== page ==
"Weathering The Storm" by Al Hone


“Weathering the storm” is a Native American horse ready for battle. The plains Indians created elaborate horse masks for their horses to wear as they went to war. Whether they were fighting neighboring tribes, or trying to push back the white men, the horse masks gave their mounts a very fierce appearance. All the decorations were symbolic of extra power they wanted the horses to possess. A common and favorite theme was associated with the thunderstorms that are famous for rolling across the plains. Lightning bolts, wind and hail are all decorations found on Plains Indian horse masks. This horse mask is modeled after an actual Blackfoot mask that is covered with circular brass buttons. The round metallic buttons represent hail stones. The beading around the eye holes, was done with white beads, to give the horse the appearance of lightning shooting from it’s eyes. The scalp lock hanging from the horses mouth, depicts an enemy the horse trampled and bit or “ate”. Many coveted war horses were given a split ear as another symbol of their bravery.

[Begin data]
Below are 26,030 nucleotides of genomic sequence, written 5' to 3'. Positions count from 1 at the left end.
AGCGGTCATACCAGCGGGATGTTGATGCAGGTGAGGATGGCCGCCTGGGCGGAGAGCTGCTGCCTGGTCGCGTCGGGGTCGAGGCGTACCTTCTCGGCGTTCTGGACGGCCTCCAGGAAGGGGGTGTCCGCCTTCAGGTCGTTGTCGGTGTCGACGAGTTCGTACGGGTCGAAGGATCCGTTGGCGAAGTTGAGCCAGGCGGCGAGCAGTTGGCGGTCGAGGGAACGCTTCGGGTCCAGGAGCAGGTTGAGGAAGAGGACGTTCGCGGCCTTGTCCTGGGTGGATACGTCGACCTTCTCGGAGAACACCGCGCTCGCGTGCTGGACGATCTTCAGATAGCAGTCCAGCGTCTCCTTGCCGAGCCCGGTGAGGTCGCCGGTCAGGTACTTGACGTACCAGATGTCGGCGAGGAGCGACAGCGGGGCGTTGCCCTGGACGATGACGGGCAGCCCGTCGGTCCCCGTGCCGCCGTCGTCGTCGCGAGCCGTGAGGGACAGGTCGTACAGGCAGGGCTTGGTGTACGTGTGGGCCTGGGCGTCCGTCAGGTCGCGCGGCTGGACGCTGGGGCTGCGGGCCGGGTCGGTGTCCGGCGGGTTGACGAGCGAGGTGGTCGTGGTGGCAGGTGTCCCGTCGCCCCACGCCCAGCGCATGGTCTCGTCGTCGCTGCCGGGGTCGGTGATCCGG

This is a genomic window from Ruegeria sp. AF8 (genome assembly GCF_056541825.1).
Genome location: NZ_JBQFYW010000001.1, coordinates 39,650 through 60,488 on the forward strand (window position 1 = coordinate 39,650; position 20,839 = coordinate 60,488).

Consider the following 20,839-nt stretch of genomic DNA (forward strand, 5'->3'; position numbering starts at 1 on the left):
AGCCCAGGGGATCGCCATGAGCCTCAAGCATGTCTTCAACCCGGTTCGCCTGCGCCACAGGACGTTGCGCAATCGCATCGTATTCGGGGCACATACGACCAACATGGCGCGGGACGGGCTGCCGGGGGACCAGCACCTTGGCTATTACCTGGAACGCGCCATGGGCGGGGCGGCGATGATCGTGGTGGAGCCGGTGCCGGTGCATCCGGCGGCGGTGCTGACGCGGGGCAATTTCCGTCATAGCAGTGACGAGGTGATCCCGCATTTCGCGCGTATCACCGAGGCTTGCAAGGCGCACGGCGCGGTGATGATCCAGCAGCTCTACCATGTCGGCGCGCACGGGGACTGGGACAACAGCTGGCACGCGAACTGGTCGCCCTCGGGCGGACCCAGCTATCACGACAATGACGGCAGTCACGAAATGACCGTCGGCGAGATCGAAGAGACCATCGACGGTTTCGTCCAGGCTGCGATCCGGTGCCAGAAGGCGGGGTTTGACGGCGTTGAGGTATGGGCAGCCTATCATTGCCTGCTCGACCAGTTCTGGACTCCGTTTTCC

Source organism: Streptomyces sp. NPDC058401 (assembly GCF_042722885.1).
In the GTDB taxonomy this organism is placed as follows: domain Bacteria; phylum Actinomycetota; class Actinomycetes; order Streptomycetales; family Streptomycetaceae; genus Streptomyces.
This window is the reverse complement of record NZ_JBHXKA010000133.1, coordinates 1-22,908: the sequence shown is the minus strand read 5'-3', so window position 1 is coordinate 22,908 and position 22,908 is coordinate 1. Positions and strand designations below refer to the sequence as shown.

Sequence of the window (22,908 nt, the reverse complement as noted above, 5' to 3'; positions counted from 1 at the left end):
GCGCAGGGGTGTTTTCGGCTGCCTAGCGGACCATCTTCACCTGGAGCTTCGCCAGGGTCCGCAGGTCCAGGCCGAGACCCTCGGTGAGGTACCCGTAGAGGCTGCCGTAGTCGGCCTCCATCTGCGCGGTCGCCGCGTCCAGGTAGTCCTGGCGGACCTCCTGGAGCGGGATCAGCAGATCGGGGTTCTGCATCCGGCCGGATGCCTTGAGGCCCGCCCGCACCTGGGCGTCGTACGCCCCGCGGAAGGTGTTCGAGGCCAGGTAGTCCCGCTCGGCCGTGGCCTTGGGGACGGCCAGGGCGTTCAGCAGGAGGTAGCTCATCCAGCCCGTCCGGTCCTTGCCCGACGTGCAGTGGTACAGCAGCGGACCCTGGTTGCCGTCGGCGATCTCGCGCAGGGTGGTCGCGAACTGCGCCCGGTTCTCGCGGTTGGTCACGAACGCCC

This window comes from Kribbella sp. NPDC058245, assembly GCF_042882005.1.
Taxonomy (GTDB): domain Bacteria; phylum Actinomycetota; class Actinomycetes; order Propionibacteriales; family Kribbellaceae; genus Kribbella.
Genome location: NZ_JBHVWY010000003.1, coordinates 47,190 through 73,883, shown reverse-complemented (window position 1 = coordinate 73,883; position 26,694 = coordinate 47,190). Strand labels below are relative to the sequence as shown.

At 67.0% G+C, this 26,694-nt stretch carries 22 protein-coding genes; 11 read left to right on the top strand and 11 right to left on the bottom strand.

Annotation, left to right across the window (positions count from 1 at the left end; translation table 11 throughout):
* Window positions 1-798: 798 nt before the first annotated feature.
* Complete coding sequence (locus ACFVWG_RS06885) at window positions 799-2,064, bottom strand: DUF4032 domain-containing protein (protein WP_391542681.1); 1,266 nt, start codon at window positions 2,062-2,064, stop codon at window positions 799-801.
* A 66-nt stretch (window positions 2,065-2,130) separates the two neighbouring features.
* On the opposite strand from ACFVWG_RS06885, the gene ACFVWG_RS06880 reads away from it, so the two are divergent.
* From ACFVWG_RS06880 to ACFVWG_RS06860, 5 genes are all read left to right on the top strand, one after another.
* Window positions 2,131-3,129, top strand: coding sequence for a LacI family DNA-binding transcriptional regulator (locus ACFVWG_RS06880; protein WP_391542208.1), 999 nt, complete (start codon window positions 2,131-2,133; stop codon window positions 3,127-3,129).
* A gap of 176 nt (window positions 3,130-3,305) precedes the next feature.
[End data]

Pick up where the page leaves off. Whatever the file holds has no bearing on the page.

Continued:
"Weathering the Storm"

Artist - Al Hone

Limited Edition Bronze

Edition No. 2 of 24



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